“Eighty percent of the proceeds go directly into our Trail Builders fund for projects on the Trail,” said Kaye Turner, the friends group's executive director. “Remember the bumps at Barker Road - our Trail Builders fund fixed those.”
Kris Crocker, KXLY's star weather reporter, will once again be the MC — and she's gathering a table of friends, too.
Tickets: 624-7188 or e-mail email@example.com.
CONSERVATION — Spokane’s REI store, celebrating its 25th anniversary, has recently awarded grants totaling $20,000 to non-profit groups that will leverage the money with volunteer work at several key area outdoors features in the Spokane area:
Spokane River Forum,$10,000 – for improving the river access at Mirabeau Point for paddlers and rafters and advancing the concept of a Spokane River Water Trail.
Friends of the Centennial Trail, $5,000 – to support the spring Unveil the Trail event that organizes community volunteers to clean and maintain 37 miles of the trail from the stateline to Nine Mile Falls.
Dishman Hills Natural Area Association, $5,000 – to support volunteer projects for stewardship, including the annual service day, trail maintenance, brochure creation and habitat restoration.
TRAILHEADS — Vandalism to cars parked at Centennial Trail parking lots and boating access sites continues to be a problem.
Paddlers report a smash (a window) and grab incident at Mirabeau Park over the weekend, although they said nothing of value was taken.
Dealing with these opportunistic low-life theives is much like preventing damage by raccoons and other vermin: Don't leave and “food” out.
In otherwords, it's not enough to make sure nothing “valuable” is left in your vehicle at a trailhead.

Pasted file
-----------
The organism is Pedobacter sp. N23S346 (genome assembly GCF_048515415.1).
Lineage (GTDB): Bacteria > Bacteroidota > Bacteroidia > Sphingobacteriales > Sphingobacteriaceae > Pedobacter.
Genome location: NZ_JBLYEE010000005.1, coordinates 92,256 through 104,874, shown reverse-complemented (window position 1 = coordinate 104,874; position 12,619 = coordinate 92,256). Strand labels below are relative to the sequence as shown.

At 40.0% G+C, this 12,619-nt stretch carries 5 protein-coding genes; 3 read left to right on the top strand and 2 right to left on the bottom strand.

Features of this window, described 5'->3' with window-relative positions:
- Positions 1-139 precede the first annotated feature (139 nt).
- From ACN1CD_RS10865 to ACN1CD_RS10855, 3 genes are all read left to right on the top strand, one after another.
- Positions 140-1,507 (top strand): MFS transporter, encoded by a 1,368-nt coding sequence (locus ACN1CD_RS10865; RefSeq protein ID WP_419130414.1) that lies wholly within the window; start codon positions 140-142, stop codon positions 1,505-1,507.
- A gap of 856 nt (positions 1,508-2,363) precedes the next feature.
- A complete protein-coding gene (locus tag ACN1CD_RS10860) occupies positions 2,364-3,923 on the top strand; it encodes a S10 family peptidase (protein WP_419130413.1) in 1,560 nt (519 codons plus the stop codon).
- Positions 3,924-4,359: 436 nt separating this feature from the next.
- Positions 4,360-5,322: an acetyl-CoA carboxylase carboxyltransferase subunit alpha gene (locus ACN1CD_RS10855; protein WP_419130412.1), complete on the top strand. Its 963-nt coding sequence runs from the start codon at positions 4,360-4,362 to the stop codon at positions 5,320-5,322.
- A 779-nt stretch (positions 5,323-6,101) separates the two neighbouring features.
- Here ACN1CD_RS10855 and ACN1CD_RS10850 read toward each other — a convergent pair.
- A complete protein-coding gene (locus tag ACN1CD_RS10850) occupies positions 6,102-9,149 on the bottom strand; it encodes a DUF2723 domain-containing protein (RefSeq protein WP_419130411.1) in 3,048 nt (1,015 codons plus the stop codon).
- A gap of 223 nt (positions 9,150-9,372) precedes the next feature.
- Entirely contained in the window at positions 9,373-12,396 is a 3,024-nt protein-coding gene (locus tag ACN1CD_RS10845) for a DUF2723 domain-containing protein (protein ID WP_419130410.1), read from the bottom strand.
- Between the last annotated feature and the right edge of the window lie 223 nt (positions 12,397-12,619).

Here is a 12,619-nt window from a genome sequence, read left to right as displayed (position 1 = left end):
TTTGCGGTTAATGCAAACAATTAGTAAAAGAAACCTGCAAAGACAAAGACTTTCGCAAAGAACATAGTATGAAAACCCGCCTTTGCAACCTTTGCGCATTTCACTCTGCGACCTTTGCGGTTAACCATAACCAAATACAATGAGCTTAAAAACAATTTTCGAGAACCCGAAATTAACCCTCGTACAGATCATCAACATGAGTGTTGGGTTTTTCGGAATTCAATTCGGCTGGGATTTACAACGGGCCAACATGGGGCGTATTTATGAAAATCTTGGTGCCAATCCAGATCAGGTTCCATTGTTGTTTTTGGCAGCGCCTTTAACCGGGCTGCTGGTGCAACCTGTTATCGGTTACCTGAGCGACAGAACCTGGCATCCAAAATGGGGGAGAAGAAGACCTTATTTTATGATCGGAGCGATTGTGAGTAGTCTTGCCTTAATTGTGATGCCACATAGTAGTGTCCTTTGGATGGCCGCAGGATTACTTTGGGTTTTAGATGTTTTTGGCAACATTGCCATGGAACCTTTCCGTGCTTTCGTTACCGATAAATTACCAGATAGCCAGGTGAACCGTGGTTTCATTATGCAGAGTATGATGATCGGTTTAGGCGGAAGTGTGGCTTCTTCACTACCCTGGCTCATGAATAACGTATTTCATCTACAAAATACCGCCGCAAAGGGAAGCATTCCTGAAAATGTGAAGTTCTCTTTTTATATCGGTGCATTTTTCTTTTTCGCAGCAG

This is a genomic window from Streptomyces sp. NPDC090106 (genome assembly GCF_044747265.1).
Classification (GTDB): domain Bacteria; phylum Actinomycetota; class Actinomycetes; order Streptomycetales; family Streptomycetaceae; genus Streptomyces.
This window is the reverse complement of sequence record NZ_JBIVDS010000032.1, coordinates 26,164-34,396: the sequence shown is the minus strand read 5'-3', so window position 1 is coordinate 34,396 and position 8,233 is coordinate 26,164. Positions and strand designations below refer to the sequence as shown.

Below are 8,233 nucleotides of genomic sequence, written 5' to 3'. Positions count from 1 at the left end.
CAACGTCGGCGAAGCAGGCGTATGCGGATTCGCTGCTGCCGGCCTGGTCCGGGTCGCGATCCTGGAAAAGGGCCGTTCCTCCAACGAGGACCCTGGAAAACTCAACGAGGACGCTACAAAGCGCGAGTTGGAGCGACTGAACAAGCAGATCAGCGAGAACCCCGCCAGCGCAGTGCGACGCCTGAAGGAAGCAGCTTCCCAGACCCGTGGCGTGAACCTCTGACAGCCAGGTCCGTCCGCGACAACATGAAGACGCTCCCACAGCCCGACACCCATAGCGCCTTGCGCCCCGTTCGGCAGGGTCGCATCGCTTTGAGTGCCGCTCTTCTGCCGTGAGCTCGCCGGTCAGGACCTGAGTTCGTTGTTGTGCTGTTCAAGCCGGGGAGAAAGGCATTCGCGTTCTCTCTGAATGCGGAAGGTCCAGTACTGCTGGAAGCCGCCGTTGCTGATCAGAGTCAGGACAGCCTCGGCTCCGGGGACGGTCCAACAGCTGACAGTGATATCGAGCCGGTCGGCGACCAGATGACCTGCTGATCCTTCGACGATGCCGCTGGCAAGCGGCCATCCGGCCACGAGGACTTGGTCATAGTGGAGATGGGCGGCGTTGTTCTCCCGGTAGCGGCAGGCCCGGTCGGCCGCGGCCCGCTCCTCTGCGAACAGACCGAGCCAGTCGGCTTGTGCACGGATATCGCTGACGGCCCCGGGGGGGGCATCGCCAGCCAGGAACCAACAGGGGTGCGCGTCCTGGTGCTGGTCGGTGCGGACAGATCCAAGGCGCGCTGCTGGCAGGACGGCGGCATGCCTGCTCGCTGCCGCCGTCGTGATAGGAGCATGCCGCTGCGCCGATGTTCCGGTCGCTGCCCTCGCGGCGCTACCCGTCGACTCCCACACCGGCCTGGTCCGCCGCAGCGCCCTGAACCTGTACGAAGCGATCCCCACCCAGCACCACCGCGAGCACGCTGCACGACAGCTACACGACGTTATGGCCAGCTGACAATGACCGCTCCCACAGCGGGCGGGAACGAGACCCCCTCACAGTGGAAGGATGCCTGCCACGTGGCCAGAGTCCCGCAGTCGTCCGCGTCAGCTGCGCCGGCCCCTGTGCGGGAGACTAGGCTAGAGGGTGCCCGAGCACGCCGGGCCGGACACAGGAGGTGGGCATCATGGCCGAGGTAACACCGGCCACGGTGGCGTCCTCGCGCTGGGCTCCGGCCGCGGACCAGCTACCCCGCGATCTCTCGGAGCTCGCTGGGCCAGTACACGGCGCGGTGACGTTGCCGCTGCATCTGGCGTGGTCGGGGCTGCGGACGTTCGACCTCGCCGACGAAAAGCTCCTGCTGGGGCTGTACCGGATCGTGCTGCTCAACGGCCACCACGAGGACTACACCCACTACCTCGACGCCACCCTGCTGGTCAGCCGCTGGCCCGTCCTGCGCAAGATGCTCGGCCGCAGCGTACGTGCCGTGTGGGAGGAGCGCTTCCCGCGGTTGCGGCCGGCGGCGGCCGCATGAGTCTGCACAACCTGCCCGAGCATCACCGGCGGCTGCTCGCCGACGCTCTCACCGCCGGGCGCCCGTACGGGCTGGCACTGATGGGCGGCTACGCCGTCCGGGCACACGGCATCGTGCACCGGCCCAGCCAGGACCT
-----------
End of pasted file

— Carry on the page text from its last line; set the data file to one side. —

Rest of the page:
Make sure that nothing at all tempting is visible through the windows to entice a creep into a smash and grab incident.
TRAIL REROUTED: Upriver Drive from Freya to Frederick:
A sewer construction project will create an Upriver Drive detour for Centennial Trail users for almost a year, the Friends of the Centennial Trail report.
The trail will be closed from Freya to Frederick Avenue on Upriver Drive. There will be a detour in place and signage to guide users.
The Friends group has maps and details on its website.
Directions: Coming from downtown going east take Ralph to Carlisle to Havana to Fredrick and back out on Upriver Drive. It may be possible at times to let Trail users back onto the east section of Upriver Dr. at times during this project. If you have a street bike avoid signed detour onto gravel road sections.
TRAILS — A new 12-vehicle parking lot and trailhead for the Spokane River Centennial Trail officially opens today east of Argonne Road at the end of Maringo Drive.
The new facilities were built by the Washington State Parks and Recreation Commission, with the support of the Friends of the Centennial Trail, Washington State Park Foundation and Inland Empire Paper Co.
This much-needed parking lot will enable trail users to avoid parking in a residential area. The Maringo Trailhead already included restroom facilities and a drinking fountain.